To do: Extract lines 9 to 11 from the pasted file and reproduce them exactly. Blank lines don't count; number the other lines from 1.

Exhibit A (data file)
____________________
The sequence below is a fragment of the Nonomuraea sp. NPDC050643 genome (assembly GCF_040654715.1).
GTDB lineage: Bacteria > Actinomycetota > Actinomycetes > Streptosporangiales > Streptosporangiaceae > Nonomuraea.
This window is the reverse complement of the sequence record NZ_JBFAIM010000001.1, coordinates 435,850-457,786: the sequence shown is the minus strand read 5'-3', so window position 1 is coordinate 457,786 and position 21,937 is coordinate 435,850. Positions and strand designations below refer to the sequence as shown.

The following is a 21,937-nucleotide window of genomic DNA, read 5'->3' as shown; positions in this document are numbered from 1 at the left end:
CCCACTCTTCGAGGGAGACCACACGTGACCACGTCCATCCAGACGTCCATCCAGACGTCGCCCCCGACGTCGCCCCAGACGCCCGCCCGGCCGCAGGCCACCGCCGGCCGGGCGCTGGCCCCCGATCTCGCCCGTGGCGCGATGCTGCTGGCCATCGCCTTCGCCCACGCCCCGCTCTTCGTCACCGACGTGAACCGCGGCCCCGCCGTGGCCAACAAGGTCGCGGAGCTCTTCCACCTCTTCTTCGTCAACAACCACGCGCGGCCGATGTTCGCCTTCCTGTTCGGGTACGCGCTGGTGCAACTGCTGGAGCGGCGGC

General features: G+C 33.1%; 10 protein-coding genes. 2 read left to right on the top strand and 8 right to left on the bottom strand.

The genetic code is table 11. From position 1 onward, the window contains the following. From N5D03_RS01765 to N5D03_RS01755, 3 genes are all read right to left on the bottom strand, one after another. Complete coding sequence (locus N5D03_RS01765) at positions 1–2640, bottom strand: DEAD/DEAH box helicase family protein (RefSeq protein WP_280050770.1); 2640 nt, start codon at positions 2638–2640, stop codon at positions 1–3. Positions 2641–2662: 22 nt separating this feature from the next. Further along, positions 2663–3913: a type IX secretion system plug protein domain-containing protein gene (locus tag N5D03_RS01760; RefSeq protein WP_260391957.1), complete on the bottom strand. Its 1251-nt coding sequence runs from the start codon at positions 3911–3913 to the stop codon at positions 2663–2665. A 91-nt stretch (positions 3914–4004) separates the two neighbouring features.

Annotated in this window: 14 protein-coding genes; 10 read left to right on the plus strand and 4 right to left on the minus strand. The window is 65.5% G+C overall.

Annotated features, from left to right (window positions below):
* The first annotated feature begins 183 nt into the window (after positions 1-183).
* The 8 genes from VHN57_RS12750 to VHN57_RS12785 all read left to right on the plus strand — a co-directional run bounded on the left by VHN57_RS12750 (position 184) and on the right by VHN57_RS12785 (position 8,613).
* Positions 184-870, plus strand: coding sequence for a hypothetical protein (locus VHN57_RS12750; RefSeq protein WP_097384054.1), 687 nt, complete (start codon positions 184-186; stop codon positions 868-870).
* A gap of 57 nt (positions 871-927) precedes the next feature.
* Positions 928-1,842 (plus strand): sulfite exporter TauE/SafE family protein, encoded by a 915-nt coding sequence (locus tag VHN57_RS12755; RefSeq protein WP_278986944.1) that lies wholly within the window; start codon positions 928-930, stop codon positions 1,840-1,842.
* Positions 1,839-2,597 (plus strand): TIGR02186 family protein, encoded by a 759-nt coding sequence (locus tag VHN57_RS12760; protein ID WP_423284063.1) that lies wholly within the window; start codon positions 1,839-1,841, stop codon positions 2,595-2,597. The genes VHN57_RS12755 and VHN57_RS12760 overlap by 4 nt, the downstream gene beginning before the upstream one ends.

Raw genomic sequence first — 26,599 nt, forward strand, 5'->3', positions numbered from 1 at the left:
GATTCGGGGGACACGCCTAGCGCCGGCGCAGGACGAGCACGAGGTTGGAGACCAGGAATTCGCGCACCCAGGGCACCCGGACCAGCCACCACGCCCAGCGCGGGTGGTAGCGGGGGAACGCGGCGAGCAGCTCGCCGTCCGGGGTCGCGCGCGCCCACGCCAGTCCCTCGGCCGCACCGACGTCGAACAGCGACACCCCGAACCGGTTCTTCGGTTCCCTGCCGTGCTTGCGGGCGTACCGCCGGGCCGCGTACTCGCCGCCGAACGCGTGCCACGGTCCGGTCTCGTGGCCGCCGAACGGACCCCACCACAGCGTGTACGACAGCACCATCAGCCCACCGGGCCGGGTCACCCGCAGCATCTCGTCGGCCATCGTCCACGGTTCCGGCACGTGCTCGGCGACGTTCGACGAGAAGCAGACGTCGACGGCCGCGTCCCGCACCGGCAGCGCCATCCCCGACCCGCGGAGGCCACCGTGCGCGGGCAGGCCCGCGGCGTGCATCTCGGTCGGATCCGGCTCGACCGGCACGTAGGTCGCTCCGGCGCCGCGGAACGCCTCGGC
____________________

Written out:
Annotated features, from left to right (window positions below):
* The first annotated feature begins 183 nt into the window (after positions 1-183).
* The 8 genes from VHN57_RS12750 to VHN57_RS12785 all read left to right on the plus strand — a co-directional run bounded on the left by VHN57_RS12750 (position 184) and on the right by VHN57_RS12785 (position 8,613).